Gates donates to telescope project

January 8, 2008 2:03:38 PM PST
A project to build a pioneering telescope in Chile got a $30 million boost Thursday with donations from Microsoft chairman Bill Gates and former company executive Charles Simonyi. Simonyi is donating $20 million and Gates $10 million to pay for three major mirrors that will be used in the Large Synoptic Survey Telescope, a nearly $400 million project that will be able to survey the entire sky every three nights - something never done before.

Astronomers anticipate surveying the heavens for 10 years, with observations starting in 2015.

"People can find out what's going on everywhere in the sky, and no one has ever done that before - not even come close," said Donald Sweeney, manager of the LSST Project, a partnership headquartered in Tucson and split among 23 universities, national laboratories and private entities.

The telescope is to be built on 9,000-foot Cerro Pachon in northern Chile. It will take an image every 15 seconds nightly, and its camera - the world's largest and most powerful digital device - will read out the image in 2 seconds.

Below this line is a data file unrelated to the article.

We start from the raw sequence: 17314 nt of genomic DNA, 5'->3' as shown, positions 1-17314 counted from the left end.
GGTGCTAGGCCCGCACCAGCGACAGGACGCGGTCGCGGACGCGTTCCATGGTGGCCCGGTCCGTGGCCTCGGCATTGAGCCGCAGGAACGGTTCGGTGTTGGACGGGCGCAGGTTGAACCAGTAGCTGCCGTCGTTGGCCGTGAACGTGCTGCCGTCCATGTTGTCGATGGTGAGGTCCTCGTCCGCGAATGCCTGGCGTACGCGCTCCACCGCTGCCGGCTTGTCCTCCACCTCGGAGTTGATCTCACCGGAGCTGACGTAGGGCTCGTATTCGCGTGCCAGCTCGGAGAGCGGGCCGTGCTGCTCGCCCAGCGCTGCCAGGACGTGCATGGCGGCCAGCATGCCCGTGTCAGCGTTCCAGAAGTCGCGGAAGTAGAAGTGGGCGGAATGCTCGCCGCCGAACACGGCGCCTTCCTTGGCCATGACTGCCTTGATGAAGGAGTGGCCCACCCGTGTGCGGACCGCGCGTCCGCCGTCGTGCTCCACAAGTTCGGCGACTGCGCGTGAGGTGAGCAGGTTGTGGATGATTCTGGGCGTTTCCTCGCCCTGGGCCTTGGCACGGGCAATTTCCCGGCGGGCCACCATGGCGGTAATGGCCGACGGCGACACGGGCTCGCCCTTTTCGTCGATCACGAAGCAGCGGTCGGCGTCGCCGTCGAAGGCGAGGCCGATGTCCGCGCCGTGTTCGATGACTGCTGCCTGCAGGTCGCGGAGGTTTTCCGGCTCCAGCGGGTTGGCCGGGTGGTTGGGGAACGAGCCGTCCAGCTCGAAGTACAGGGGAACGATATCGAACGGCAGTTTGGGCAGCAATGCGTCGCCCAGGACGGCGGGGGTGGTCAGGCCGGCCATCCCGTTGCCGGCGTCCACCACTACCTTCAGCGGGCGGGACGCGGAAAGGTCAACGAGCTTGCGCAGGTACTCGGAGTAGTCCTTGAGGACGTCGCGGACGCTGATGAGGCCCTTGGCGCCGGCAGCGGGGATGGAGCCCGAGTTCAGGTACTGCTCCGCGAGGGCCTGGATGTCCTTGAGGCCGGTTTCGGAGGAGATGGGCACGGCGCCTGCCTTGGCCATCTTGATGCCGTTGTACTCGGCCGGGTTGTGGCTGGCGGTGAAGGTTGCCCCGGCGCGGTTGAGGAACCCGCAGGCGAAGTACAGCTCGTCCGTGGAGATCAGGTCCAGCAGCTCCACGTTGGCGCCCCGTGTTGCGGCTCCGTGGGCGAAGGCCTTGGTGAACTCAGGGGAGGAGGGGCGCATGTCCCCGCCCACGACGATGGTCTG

"There are lots of things that happen every night in the sky, and no one has been able to track them and detect them," Sweeney said.

With the telescope operating, he said, scientists will be able to quickly find Earth-threatening asteroids and exploding stars called supernovas and will be able to map out 100 billion galaxies. The two donations put the amount raised at $50 million.

Gates gave his donation directly, while the other gift came from the Charles Simonyi Fund for Arts and Sciences, Jacoby said. Simonyi said through spokeswoman Lee Keller that he was attracted to the project through "its imaginative use of technology to create a new view of our universe."

Gates called the telescope imaginative in its technology and approach.

"LSST is truly an Internet telescope, which will put terabytes of data each night into the hands of anyone that wants to explore it," Gates said.

Its camera will be able to produce what project spokeswoman Suzanne Jacoby called "a flip book of the sky."